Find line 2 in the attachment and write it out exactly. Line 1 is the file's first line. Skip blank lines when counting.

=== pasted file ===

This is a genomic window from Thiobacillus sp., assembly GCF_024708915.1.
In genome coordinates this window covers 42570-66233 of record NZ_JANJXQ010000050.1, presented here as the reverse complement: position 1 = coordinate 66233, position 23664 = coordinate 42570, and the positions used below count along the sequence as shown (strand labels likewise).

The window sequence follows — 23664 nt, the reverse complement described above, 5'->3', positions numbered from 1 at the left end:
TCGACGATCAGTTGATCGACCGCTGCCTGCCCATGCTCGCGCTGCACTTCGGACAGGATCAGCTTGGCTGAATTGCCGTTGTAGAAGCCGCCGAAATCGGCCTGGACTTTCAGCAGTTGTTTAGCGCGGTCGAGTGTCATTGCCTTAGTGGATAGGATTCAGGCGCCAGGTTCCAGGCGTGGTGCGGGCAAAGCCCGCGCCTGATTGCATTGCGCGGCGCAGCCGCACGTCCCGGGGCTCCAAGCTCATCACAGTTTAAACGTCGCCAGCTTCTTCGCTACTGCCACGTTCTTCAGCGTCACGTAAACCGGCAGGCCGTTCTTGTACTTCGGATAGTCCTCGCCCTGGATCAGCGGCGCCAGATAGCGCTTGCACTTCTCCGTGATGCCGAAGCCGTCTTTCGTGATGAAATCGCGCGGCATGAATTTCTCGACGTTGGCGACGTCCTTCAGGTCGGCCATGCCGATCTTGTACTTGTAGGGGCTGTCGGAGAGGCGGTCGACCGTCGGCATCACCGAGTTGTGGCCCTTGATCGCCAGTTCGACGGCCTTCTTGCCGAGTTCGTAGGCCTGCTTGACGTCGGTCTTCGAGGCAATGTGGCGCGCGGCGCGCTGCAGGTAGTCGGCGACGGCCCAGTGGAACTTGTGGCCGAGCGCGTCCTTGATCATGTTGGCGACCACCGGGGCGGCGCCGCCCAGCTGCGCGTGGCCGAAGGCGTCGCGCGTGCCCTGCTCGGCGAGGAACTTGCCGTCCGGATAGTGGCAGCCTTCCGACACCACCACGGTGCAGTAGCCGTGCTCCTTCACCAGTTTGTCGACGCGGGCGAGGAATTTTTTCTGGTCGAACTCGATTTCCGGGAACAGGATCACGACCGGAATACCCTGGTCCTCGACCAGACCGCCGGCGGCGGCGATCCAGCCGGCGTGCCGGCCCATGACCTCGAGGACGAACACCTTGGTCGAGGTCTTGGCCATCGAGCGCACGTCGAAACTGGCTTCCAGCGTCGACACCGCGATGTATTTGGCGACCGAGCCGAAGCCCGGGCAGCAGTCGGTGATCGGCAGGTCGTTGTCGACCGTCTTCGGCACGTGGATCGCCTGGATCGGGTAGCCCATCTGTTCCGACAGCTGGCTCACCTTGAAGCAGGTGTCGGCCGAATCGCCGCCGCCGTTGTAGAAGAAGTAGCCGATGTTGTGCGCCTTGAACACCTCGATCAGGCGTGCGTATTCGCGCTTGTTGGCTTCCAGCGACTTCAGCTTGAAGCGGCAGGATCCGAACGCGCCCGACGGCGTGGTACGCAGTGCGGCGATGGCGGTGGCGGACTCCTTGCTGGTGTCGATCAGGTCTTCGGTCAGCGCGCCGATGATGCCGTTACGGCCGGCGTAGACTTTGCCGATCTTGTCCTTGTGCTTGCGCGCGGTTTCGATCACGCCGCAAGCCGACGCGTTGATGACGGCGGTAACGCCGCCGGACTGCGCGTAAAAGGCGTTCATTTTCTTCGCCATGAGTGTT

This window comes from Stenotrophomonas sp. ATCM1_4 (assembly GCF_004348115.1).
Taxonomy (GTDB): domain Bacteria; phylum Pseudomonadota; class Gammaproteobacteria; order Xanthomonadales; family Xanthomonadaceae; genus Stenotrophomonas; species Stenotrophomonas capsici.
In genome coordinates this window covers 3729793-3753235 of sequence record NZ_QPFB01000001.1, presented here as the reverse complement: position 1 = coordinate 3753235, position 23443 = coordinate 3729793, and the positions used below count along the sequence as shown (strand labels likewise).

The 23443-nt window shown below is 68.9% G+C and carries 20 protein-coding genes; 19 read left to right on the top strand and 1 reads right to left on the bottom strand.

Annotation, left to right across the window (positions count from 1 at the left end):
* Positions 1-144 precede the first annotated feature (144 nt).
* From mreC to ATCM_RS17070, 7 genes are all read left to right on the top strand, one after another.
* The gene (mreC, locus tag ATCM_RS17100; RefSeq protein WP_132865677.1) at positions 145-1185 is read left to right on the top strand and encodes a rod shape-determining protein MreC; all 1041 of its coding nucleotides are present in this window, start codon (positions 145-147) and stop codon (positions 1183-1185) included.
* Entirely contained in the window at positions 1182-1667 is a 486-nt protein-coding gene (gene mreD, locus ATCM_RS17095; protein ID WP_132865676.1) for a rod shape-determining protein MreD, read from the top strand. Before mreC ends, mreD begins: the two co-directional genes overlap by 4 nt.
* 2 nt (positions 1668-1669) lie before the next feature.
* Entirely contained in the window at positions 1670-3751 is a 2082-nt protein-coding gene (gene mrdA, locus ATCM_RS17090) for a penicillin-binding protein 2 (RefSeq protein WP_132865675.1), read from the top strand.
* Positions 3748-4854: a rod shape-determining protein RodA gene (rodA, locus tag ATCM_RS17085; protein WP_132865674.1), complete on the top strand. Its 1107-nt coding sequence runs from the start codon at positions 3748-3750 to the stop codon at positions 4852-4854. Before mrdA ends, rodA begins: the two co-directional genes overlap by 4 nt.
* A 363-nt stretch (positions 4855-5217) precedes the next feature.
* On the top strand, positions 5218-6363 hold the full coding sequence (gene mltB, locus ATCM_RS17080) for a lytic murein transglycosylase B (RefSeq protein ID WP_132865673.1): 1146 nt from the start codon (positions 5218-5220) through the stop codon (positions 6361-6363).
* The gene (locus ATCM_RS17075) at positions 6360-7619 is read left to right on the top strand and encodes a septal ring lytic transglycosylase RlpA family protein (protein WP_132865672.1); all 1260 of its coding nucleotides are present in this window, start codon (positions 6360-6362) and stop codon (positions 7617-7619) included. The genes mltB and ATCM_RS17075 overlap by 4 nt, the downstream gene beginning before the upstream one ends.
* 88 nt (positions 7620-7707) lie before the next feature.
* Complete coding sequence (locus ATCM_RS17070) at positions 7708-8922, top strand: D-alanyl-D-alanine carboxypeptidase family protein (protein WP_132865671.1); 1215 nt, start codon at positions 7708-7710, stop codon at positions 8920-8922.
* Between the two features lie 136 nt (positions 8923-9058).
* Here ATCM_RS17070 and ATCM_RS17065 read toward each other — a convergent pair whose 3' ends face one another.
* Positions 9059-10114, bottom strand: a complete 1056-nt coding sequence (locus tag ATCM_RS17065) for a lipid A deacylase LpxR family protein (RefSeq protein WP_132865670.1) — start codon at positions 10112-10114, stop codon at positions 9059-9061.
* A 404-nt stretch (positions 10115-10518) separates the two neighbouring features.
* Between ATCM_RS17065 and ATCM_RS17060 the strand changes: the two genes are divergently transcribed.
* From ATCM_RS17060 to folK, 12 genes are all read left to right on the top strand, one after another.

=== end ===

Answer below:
In genome coordinates this window covers 42570-66233 of record NZ_JANJXQ010000050.1, presented here as the reverse complement: position 1 = coordinate 66233, position 23664 = coordinate 42570, and the positions used below count along the sequence as shown (strand labels likewise).